Muslim women around the world have lifestyles that vary from country to country, community to community, and family to family. In secular Western democracies, some Muslim women struggle to retain their religious and cultural heritage, while others embrace the freedom to worship, dress, and work as they wish. In Muslim-majority countries, some women find the legal, cultural, and religious traditions to be repressive, while others revel in the omnipresence of Islam.
Experiences differ across the globe, but laws and, especially, local practices matter. In many Muslim-majority nations, women’s political rights exceed their rights within the family; many countries adhere to a version of Sharia (Islamic fundamentalist) law, and cultural norms are often even stricter. As a result, many Muslim women effectively have no rights, or recourse, to protect themselves — physically, sexually, financially, or otherwise — from abuse, especially by husbands. Even in countries where laws protect women, local social traditions can also drastically curtail their rights.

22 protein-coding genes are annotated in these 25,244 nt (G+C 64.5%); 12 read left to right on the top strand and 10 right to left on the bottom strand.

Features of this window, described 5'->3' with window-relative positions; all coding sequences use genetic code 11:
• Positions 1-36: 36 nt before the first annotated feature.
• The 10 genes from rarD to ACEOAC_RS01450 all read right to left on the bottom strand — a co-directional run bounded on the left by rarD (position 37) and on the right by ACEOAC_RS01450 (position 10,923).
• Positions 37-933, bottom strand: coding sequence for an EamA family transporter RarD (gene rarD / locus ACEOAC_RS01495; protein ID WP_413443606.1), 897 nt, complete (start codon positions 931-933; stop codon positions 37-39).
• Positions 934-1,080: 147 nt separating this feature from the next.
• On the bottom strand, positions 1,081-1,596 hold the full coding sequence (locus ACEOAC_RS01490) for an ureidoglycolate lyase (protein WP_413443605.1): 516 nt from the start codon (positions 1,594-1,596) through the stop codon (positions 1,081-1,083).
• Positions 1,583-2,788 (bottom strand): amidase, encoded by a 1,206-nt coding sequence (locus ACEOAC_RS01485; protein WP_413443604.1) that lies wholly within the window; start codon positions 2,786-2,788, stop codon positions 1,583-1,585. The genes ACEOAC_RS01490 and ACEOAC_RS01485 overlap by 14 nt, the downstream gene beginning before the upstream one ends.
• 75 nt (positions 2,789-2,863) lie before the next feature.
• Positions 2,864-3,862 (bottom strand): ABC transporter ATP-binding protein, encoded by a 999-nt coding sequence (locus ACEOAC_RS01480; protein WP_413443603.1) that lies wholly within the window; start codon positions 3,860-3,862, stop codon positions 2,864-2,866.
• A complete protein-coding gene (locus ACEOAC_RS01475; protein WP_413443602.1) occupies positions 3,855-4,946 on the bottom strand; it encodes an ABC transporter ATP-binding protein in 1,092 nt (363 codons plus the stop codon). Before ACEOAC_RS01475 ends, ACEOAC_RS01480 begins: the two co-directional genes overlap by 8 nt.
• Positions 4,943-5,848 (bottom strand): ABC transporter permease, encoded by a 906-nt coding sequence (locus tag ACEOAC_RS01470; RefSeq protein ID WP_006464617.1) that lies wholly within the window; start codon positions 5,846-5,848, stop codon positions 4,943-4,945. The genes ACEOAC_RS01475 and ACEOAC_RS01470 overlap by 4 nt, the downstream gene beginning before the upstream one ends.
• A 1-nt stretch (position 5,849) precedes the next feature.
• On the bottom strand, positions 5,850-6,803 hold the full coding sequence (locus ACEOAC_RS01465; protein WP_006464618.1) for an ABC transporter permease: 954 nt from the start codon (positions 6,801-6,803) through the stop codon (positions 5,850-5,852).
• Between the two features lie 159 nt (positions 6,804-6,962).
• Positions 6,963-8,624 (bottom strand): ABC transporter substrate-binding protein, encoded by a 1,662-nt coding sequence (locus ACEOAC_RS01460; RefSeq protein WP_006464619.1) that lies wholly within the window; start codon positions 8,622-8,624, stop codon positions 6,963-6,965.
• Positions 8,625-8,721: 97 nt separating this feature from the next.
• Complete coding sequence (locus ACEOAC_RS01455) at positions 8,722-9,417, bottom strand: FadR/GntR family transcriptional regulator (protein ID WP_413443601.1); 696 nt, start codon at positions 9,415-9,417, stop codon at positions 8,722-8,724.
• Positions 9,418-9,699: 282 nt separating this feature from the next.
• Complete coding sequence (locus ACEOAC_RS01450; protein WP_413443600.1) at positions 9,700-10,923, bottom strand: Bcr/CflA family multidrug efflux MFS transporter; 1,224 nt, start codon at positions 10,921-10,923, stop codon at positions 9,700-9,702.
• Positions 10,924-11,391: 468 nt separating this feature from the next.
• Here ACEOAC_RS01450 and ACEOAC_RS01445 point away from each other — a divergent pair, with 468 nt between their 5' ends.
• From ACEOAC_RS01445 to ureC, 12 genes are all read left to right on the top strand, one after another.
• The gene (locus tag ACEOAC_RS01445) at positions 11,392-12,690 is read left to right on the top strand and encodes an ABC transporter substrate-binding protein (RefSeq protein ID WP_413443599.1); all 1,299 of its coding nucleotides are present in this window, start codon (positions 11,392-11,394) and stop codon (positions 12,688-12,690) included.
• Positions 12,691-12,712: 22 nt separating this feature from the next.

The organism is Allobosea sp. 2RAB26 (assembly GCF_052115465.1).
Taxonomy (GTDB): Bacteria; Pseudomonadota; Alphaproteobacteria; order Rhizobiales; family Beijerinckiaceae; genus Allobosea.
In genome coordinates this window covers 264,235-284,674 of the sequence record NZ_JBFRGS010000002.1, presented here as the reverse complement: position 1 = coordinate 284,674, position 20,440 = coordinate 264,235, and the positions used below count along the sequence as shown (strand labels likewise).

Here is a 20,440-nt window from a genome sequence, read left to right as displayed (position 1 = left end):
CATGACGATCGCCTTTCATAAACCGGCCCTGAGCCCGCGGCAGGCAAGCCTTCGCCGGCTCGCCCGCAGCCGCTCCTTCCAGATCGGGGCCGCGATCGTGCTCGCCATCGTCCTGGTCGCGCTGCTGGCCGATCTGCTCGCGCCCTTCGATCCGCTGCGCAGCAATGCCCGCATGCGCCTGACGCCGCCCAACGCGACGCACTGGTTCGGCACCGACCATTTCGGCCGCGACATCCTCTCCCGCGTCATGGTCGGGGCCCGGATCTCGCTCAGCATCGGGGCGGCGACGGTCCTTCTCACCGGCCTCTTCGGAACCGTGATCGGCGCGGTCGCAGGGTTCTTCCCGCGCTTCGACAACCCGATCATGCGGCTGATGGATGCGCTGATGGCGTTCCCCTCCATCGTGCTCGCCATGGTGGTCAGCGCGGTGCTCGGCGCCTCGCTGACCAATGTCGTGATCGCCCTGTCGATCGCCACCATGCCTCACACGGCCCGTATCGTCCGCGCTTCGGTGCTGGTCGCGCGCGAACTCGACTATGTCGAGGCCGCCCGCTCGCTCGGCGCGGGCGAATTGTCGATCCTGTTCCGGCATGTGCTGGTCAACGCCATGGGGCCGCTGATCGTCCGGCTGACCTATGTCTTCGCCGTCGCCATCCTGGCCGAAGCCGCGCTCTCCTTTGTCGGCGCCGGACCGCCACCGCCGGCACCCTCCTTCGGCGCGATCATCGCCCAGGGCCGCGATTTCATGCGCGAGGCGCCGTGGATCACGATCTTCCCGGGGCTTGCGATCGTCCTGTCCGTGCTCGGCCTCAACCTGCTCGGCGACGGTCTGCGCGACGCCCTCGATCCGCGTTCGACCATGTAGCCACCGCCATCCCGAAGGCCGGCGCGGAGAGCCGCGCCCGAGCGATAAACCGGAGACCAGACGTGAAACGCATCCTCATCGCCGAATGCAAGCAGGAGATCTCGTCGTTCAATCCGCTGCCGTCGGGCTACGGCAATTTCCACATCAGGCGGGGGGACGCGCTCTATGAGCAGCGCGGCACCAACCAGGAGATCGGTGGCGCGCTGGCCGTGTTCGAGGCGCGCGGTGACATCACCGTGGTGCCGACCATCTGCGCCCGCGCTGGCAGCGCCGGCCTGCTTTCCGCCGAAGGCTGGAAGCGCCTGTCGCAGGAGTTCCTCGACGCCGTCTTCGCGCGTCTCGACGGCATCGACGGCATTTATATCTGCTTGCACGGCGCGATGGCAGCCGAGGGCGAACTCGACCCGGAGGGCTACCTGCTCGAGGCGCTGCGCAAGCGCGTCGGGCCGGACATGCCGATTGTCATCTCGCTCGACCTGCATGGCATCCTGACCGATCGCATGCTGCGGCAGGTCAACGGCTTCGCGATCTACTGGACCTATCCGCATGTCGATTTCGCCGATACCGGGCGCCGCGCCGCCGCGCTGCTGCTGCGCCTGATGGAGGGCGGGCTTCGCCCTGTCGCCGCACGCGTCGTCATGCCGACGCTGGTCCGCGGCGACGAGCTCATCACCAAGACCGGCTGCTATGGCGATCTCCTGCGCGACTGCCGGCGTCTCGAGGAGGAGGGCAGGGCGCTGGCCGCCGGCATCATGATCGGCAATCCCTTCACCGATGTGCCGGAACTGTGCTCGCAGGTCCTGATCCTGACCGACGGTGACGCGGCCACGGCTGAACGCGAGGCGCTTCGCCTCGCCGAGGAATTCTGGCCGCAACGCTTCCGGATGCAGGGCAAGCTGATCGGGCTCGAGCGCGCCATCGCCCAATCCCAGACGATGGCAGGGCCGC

In some countries, reform has begun. Some Muslim nations are modifying and/or enforcing criminal codes, and others are taking steps to eliminate Sharia law. Israel, a Western-style democracy that has historically deferred to religious traditions on family issues, has recently passed laws designed to protect Muslim women and girls from abusive marriages; in Tunisia, too, women have earned equal legal rights in the home. Traditional Muslim culture has justified its restrictions by arguing that excessive female freedom weakens the family. Many Muslim women wish to prove the opposite. By expanding their rights, they seek to strengthen their families — and their religion.